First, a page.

I just wanted to highlight a couple of posts which display on many levels a blessed simplicity and introspection--one that I'd suggest all brothers and sisters in Christ ought to share.
First, one from Douglas Wilson regarding why immersists don't understand (from a paedobaptist view) the covenant theology of covenant; well, all too many pastors of his perspective don't exactly understand it, either. Now Wilson is arguing for something with which I profoundly disagree--infant sprinkling instead of believer's immersion--but he gets a hearty AMEN out of me in noting that those who ought to understand these things, and be able to expound them, cannot and do not. We have Presbyterian and Baptist pastors watching people flit from church to church in the same town, and they're wondering why a Baptist/Presbyterian could so quickly become a Presbyterian/Baptist. Now apart from the efforts of those like John Piper who de-emphasize the differences on mode of immersion, there is a reality that all too often, the issue is simply that the leadership does not know how to clarify the issues, either. Hence, it doesn't matter to those in the pews.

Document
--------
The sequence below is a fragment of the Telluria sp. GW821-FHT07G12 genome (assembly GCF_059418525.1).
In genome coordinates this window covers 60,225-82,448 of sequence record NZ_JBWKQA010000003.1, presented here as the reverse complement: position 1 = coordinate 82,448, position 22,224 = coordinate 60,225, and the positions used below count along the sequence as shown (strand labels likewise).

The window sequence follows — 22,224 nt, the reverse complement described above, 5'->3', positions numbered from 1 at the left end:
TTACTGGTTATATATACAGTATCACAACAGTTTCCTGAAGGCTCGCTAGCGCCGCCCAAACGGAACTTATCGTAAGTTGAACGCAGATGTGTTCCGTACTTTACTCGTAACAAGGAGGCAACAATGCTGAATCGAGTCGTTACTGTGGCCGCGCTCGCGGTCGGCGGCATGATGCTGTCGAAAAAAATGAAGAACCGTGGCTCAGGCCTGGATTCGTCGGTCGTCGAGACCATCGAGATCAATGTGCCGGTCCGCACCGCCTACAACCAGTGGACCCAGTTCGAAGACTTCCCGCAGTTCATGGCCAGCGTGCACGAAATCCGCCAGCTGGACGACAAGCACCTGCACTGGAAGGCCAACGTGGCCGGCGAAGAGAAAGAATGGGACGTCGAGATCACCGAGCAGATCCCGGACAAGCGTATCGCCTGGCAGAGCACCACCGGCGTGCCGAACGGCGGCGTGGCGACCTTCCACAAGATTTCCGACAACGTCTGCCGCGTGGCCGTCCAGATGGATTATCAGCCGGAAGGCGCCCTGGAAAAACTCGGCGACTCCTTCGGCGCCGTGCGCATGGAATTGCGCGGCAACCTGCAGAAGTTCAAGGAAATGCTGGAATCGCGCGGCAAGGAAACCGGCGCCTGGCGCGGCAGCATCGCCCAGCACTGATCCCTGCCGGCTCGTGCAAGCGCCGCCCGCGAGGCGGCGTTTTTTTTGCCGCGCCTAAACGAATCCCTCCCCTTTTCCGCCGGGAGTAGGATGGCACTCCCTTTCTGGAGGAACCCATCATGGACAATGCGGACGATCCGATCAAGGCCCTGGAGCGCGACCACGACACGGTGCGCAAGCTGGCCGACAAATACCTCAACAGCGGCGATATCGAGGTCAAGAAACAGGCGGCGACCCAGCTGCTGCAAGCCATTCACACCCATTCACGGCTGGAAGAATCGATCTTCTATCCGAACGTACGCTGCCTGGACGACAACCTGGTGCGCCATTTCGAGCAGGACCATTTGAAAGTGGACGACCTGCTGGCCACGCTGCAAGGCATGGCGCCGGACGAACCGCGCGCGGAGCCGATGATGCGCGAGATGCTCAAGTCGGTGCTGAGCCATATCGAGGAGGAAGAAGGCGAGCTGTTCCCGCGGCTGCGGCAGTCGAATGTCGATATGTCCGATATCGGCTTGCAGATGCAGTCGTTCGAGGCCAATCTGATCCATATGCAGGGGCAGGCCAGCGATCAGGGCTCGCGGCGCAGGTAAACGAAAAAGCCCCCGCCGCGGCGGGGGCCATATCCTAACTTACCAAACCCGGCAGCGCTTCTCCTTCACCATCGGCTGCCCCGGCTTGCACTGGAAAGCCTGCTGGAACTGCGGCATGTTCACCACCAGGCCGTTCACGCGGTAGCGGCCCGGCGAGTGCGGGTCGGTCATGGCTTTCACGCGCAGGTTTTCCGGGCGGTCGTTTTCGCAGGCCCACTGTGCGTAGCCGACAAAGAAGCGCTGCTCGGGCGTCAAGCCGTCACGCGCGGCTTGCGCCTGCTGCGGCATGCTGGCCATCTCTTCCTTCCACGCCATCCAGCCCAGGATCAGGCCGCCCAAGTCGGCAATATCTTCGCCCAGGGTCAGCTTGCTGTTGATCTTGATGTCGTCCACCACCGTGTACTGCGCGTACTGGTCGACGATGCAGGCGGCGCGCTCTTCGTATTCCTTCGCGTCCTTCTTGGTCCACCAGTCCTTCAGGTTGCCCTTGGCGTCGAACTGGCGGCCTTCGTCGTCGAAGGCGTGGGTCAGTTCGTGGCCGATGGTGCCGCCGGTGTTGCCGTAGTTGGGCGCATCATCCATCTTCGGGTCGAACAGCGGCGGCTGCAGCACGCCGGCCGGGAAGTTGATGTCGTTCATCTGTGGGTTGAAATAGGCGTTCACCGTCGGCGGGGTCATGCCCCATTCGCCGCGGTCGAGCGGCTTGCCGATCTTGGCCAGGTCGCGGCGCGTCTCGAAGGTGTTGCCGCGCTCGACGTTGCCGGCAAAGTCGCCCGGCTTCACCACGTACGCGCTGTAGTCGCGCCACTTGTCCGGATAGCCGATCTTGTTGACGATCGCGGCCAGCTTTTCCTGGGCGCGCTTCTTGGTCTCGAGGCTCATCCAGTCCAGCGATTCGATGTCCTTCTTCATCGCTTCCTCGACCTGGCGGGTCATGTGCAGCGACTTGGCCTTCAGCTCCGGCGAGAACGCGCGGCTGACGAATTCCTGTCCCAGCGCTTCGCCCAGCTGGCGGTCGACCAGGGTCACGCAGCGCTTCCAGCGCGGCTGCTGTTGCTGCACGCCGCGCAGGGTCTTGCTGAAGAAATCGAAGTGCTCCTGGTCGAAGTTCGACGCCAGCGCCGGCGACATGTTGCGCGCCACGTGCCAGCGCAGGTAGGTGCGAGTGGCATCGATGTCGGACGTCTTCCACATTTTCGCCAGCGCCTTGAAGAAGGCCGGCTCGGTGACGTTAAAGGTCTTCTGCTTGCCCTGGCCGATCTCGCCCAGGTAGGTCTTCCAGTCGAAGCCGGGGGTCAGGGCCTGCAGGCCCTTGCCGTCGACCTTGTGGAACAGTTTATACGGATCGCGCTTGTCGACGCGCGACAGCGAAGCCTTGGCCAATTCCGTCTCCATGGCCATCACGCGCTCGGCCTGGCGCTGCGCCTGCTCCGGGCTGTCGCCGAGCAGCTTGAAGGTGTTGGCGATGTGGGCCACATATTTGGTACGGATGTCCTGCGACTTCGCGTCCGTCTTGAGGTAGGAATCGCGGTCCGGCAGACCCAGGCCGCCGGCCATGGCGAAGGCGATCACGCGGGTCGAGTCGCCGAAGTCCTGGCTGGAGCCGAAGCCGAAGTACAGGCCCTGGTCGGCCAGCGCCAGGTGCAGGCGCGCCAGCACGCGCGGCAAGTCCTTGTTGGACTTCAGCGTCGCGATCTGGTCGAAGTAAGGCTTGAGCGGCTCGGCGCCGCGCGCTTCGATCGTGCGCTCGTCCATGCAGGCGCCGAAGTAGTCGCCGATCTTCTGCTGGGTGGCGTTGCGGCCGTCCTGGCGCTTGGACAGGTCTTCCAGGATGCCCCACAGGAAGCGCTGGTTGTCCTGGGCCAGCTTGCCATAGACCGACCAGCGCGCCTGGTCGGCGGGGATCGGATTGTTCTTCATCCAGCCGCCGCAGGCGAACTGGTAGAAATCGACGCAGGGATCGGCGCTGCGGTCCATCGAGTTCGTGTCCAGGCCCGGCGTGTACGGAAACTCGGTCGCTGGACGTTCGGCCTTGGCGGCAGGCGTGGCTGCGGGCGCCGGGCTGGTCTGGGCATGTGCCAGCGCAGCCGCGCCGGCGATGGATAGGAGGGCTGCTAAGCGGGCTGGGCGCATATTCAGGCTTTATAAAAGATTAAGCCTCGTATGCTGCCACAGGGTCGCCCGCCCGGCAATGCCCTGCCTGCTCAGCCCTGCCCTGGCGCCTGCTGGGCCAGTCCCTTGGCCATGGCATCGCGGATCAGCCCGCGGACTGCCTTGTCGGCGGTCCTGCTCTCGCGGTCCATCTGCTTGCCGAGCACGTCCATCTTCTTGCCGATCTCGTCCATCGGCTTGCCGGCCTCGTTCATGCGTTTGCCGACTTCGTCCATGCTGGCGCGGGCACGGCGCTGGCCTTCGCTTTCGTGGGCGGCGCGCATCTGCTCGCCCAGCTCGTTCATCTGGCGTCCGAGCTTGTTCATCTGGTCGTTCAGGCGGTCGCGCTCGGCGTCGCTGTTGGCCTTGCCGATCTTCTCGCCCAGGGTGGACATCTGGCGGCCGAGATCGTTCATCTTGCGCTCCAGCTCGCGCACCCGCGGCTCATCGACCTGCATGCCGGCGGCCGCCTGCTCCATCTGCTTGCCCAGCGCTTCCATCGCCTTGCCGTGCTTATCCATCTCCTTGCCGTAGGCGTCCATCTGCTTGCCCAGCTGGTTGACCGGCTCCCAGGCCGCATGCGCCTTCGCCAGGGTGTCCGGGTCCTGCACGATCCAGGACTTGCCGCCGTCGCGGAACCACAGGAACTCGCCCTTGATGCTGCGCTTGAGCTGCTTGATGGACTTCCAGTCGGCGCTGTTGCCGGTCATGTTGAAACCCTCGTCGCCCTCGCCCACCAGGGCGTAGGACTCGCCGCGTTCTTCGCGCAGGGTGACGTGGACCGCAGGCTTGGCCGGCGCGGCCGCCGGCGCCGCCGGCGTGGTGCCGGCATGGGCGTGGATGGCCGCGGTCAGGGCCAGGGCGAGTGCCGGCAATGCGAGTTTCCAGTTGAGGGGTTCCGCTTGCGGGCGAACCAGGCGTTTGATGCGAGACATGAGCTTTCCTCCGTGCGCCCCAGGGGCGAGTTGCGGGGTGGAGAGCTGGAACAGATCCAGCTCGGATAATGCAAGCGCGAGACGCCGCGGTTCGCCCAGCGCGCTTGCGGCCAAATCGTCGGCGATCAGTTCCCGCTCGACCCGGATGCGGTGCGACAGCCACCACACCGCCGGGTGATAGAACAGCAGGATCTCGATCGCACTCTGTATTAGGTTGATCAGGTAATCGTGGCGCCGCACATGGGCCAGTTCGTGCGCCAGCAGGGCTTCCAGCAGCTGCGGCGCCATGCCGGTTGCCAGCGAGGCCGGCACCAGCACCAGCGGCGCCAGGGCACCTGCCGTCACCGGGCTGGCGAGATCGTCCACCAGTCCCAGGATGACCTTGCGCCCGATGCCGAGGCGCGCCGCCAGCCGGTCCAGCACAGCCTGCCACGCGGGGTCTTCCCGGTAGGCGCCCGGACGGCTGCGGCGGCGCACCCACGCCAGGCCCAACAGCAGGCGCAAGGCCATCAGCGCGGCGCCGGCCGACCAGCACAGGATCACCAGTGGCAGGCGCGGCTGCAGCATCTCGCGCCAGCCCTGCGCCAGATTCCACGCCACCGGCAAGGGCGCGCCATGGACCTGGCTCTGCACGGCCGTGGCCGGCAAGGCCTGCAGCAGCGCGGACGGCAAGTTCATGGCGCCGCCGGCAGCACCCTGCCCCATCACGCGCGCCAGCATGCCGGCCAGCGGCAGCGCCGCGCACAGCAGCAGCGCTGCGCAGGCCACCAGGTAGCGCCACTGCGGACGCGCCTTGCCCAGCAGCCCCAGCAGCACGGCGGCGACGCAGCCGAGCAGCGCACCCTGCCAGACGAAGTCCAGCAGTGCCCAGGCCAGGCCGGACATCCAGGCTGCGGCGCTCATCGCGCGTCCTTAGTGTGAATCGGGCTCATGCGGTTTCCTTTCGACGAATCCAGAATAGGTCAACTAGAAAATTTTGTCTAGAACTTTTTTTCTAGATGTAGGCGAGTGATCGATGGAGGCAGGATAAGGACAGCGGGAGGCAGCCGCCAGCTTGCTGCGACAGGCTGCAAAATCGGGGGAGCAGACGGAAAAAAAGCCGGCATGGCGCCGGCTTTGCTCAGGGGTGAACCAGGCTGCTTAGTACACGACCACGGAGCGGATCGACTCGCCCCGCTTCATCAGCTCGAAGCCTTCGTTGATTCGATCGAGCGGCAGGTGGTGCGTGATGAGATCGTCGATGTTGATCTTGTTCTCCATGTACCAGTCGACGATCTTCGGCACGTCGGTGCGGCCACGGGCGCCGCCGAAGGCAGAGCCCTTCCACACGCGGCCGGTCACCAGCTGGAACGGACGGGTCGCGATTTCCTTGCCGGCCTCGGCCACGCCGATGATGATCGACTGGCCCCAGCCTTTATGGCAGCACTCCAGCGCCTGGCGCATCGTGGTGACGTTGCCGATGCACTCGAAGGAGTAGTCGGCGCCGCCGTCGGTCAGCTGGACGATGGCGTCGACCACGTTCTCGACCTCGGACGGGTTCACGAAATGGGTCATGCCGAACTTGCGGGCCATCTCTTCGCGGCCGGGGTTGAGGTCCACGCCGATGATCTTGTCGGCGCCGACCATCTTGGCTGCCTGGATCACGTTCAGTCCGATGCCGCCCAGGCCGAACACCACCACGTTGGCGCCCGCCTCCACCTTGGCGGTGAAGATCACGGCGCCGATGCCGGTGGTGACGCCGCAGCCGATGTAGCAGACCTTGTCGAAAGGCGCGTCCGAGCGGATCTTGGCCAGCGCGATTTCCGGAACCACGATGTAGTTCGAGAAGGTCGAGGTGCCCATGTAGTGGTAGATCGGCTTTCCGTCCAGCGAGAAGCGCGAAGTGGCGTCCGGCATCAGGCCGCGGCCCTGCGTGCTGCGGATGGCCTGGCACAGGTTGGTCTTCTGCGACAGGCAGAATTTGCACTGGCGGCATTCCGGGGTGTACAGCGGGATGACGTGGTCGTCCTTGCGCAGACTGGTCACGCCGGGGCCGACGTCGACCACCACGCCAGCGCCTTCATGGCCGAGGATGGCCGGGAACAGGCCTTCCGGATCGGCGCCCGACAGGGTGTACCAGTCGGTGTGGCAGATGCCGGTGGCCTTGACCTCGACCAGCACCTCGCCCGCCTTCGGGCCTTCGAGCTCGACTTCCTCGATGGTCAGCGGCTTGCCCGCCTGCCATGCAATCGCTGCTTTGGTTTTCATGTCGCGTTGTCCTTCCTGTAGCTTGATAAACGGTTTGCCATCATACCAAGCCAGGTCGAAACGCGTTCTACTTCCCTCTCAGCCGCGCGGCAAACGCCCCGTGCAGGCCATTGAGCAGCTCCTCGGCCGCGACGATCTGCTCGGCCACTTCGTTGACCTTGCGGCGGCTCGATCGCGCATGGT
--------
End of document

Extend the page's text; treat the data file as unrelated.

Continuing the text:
Second, Terri from Breathing Grace tells us "I Think I've Run Out Of Things to Say." Specifically, she notes that a great portion of marriage is really pretty simple--not easy, but simple--and rightly wonders what else really should, or ought, to be said, as all too often, giving one's own example is interpreted as setting one's own example as THE Biblical example. Or, worse yet, it becomes the de facto Biblical example without anyone ever stopping to question whether it ought to be normative.
That said, the "Wifey Wednesday" series is one that I think does encourage the fairer sex, but if indeed the man is responsible for leadership, maybe there needs to be a masculine counterpart. How does "Husbandey Hump-Day" sound? Like many men, it's clumsy with a hint of a double entendre, so it just might work.
And of course we would try to drag in as much good theology as possible without getting all Chauceresque.
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